Explore. Experience. Engage.

Yosemite Trip Compilation Part 1

Author: Judy P. (More Trip Reviews by Judy P.)
Date of Trip: January 2001



Things to do and valuable tips for the Yosemite and Wawona areas as written by Judy, aYosemite-loving "Princess*" who enjoys a relaxing vacation (i.e., no camping, heavy-duty hiking, bear hunting, or rock climbing!)

*Judy's "Princess" Tour is in no way affiliated with Princess Cruises. (Maneuvering a cruise ship along the Merced River could be extremely hazardous to your health!) This is merely promoting maximum enjoyment (and shopping and eating) for minimum effort.

Disclaimer: I have never thought about writing all this information down, so please be aware that some of it may be incorrect (gasp!). I THINK I have it down pretty well. It' all from memory (huh?).

_____________________________________________________________________

This is a compilation of my many trips to Yosemite. You can find Part 2 Here

My favorite place to stay in Yosemite is The Redwoods. It's a small community in Wawona, just inside the south entrance of the park. There are probably 100 or so homes nestled in a wooded area--some of them are occupied year round and some of them are rented out for vacationers. They have many different styles and sizes from which to choose, with varying rates. There's lots of wildlife-- wake up in the morning and go sit on the deck and chances are you'll see deer meandering around your "yard." The Stellar blue jays and squirrels are everywhere.

One nice thing about The Redwoods is that you have a kitchen and a BBQ. I usually figure out what meals I want to have while there, then take it all up with us in an ice chest. (I drive there.) That way you don't have to pay a lot for a meal, and you can enjoy eating it out on your deck while taking in the scenery, blue sky, and fresh air. How often do you get a chance to each fresh-baked chocolate chip cookies or potato chips and dip in that kind of environment?

Check-in time at The Redwoods is 3:00 p.m. Unpack, relax, go to the small grocery/liquor/drug/souvenir store and maybe the Pioneer Center during the last few hours of daylight. Thoroughly familiarize yourselves with the deck chairs, the munchies, the bbq, the trees, and the fireplace.

If you happen to be driving from the south (Los Angeles or San Diego areas), before you even get to Yosemite, after the long, boring drive through ugliness, and after you drive through Fresno, you'll go through more boring, wide-open flat land for a while (30 minutes or so?). But then it turns beautiful. Enjoy the gorgeous landscape (depending on the time of year) of rolling (green?) hills, large rocks/boulders deposited by glaciers many moons ago, wild flowers(?), oak trees, and an occasional cow or horse. It's beautiful!

In Oakhurst (just south of Yosemite) you may want to stop to fill up your gas tank and/or grab a small bite to eat. There is only one gas station that you will see (on this particular tour route of mine) in all of Yosemite; luckily it's in Wawona. (It's a Chevron.) There used to be one in the middle of the valley, but it's gone now. When you leave Oakhurst, you'll be getting to your cabin in about 30 to 40 minutes.

General Tips
If you're leaving Wawona and going into the valley for the day, take a flashlight with you. When you get back to your cabin, it will probably be very dark and getting to the cabin from your car is not always easy due to pine cones, branches, uneven ground, etc. Besides, before you leave the safety of your car, you may want to check for bears, raccoons, or Sasquatch!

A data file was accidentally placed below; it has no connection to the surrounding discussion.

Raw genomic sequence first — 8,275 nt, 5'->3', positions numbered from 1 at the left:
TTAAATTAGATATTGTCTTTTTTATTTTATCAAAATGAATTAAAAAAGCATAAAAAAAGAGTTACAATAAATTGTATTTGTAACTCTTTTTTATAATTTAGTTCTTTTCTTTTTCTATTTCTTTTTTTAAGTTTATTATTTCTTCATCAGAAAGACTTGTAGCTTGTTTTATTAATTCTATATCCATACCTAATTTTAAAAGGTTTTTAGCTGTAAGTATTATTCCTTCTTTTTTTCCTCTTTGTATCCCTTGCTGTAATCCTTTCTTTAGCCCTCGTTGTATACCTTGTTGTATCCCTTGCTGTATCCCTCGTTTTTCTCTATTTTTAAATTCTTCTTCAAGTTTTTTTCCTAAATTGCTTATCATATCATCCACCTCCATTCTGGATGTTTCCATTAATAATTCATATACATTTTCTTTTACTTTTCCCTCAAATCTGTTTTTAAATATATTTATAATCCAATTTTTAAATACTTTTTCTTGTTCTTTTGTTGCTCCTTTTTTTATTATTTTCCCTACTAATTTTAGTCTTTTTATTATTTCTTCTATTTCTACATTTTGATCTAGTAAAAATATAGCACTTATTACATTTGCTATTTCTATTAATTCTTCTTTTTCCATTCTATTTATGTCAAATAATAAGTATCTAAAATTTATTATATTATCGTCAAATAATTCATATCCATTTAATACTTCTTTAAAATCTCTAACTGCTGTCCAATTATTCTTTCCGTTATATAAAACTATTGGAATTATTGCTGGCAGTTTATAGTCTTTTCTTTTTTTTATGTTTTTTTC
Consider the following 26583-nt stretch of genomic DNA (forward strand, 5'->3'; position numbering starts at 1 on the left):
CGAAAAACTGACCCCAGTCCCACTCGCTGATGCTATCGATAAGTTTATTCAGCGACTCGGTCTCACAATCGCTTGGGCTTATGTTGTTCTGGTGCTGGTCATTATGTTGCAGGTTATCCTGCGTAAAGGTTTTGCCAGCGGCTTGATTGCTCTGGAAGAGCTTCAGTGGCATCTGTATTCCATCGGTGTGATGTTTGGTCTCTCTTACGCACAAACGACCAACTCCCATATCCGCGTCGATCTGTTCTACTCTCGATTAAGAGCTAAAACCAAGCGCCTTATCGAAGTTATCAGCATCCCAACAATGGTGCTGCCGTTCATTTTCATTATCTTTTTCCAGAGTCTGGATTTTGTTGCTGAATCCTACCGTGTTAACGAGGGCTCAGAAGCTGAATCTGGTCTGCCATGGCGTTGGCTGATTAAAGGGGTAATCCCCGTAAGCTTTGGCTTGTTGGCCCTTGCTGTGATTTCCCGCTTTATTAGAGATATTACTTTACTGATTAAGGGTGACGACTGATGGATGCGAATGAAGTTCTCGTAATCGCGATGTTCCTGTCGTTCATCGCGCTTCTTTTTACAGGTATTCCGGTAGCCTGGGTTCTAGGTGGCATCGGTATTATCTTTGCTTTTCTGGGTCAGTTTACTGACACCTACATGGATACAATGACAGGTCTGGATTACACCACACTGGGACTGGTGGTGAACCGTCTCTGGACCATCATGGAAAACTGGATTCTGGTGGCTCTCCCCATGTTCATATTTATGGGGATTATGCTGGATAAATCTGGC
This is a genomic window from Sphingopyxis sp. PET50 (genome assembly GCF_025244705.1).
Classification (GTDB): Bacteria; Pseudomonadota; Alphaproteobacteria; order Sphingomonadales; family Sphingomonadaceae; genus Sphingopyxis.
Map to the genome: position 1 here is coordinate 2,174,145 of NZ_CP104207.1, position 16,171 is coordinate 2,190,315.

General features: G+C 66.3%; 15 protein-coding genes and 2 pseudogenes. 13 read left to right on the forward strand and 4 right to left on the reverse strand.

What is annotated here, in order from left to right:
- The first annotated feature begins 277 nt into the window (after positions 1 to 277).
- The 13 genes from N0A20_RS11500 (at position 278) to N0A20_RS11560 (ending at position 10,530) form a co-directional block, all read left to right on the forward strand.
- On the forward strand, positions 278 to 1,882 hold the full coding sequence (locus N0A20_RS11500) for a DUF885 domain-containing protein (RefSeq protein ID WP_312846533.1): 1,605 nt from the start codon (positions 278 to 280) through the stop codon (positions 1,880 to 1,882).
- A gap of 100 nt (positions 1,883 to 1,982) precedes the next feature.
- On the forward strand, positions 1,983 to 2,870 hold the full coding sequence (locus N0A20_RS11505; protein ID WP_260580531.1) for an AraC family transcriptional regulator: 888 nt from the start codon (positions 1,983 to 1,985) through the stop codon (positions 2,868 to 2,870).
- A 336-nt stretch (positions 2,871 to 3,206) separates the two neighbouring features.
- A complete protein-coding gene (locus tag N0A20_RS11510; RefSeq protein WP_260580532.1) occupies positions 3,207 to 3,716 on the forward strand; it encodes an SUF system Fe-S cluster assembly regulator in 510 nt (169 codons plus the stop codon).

In order to prevent splinters and/or spider bites while carrying firewood to your cabin (it's usually stored outside the cabin), take some heavy work gloves with you. Fires in fireplaces have been outlawed during June, July, and August. (Due to too much smoke in the air.)(Bummer!)

You may want to take a fan if you're going during the summer. Very few places in Yosemite Park are air-conditioned (including the cabins in Wawona), and it can get very hot and stuffy!

Most of the cabins will have a fan, vacuum, broom, ironing board & iron (please -- who wants to iron on vacation?!)in the hall closet, and extra blankets and pillows in the bedroom closets.

If you're going during fall, winter or spring, you may want to take some newspaper for starting the fire. The front office will give you a little fire-starter kit (one for each night) when you check in, but if it doesn't work, you're out of luck.

It may be a good idea to take some of your favorite pots & pans, kitchen/bbq utensils, spatulas, steak knives, paper plates/towels, baggies, & Tupperware. The kitchens are "fully" stocked, but one man's "fully" is another man's "what were they thinking?" There's usually an empty drawer in which to store your own stuff. Don't forget charcoal briquettes and lighter fluid if you plan to barbeque!

Make sure you take lots of film and/or memory cards and your camera. You'll need to take billions of scenery shots and gazillions of dumb shots of everyone in the cabin. (Use your camera self-timer and get in the photos too!) And for great outdoor shots, a split neutral-density filter helps a ton!

How can I put this gently? In a small cabin, a spray can of air freshener can help save lives.



Related Trip Reviews
California Trip Reviews
Send Us Your Trip Review!
X

Thank You For Signing Up!

Please Note: To ensure delivery of your free e-letters, please add news@independenttraveler.com to your address book.

We're committed to protecting your privacy and will not rent or sell your e-mail address. By proceeding, you agree to our privacy policy and Terms of Use.